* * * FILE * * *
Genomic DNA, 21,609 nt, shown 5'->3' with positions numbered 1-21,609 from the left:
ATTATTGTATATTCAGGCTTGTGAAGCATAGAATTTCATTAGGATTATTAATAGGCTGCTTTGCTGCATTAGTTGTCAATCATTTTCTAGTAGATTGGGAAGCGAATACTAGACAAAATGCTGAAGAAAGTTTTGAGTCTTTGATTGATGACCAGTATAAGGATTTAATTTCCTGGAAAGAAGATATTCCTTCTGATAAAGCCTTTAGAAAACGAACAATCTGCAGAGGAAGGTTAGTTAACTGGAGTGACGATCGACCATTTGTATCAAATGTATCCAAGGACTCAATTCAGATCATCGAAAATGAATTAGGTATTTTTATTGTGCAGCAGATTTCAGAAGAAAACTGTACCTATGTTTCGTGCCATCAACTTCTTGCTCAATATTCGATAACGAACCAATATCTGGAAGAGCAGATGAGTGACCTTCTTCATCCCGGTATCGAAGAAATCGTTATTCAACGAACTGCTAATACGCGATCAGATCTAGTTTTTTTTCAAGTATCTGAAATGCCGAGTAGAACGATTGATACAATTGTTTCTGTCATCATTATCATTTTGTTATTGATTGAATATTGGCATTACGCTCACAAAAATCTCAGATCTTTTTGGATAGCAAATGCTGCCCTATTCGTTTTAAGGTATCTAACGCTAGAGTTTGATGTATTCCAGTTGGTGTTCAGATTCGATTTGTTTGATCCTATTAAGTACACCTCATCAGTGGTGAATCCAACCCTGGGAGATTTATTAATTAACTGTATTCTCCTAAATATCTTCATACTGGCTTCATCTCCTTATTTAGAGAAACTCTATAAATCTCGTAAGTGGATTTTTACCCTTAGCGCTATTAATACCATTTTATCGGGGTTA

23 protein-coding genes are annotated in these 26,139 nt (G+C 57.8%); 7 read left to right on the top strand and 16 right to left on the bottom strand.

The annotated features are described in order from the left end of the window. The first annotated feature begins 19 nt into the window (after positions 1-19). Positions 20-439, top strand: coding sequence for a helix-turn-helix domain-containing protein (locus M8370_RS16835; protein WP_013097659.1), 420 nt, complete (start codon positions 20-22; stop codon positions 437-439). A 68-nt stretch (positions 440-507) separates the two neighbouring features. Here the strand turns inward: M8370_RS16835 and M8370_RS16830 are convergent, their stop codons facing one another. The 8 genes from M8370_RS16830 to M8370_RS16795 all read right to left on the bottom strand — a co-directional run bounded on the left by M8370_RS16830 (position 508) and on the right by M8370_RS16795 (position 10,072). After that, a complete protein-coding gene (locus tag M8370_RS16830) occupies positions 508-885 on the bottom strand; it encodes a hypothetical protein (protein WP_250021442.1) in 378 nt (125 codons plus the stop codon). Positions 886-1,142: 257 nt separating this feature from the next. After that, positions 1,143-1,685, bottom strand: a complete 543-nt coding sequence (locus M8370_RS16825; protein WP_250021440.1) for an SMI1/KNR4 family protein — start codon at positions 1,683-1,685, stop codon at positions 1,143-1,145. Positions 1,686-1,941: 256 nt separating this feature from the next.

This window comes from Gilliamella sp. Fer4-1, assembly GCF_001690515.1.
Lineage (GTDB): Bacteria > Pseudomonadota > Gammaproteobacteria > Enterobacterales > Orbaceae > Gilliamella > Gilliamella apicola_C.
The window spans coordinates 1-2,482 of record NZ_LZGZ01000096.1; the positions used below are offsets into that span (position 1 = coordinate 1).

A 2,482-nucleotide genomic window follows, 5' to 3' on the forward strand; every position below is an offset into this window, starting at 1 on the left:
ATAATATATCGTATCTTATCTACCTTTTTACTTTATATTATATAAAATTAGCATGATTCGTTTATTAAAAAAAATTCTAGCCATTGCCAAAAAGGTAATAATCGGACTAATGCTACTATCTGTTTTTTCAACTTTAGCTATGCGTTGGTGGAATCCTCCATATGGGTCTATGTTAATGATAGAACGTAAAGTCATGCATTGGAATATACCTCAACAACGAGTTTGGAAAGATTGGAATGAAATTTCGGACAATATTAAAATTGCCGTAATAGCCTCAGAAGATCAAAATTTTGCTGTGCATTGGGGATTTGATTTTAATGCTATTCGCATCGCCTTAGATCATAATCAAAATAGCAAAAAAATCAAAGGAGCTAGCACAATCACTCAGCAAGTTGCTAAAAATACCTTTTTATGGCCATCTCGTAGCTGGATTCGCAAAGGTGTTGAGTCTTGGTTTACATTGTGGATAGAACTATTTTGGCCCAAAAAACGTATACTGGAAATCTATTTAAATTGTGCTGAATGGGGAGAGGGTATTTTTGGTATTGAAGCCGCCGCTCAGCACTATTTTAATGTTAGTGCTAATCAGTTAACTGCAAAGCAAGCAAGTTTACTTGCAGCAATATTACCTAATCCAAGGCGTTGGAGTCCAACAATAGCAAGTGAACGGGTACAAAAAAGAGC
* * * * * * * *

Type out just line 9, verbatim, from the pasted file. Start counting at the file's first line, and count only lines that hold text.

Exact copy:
ATAATATATCGTATCTTATCTACCTTTTTACTTTATATTATATAAAATTAGCATGATTCGTTTATTAAAAAAAATTCTAGCCATTGCCAAAAAGGTAATAATCGGACTAATGCTACTATCTGTTTTTTCAACTTTAGCTATGCGTTGGTGGAATCCTCCATATGGGTCTATGTTAATGATAGAACGTAAAGTCATGCATTGGAATATACCTCAACAACGAGTTTGGAAAGATTGGAATGAAATTTCGGACAATATTAAAATTGCCGTAATAGCCTCAGAAGATCAAAATTTTGCTGTGCATTGGGGATTTGATTTTAATGCTATTCGCATCGCCTTAGATCATAATCAAAATAGCAAAAAAATCAAAGGAGCTAGCACAATCACTCAGCAAGTTGCTAAAAATACCTTTTTATGGCCATCTCGTAGCTGGATTCGCAAAGGTGTTGAGTCTTGGTTTACATTGTGGATAGAACTATTTTGGCCCAAAAAACGTATACTGGAAATCTATTTAAATTGTGCTGAATGGGGAGAGGGTATTTTTGGTATTGAAGCCGCCGCTCAGCACTATTTTAATGTTAGTGCTAATCAGTTAACTGCAAAGCAAGCAAGTTTACTTGCAGCAATATTACCTAATCCAAGGCGTTGGAGTCCAACAATAGCAAGTGAACGGGTACAAAAAAGAGC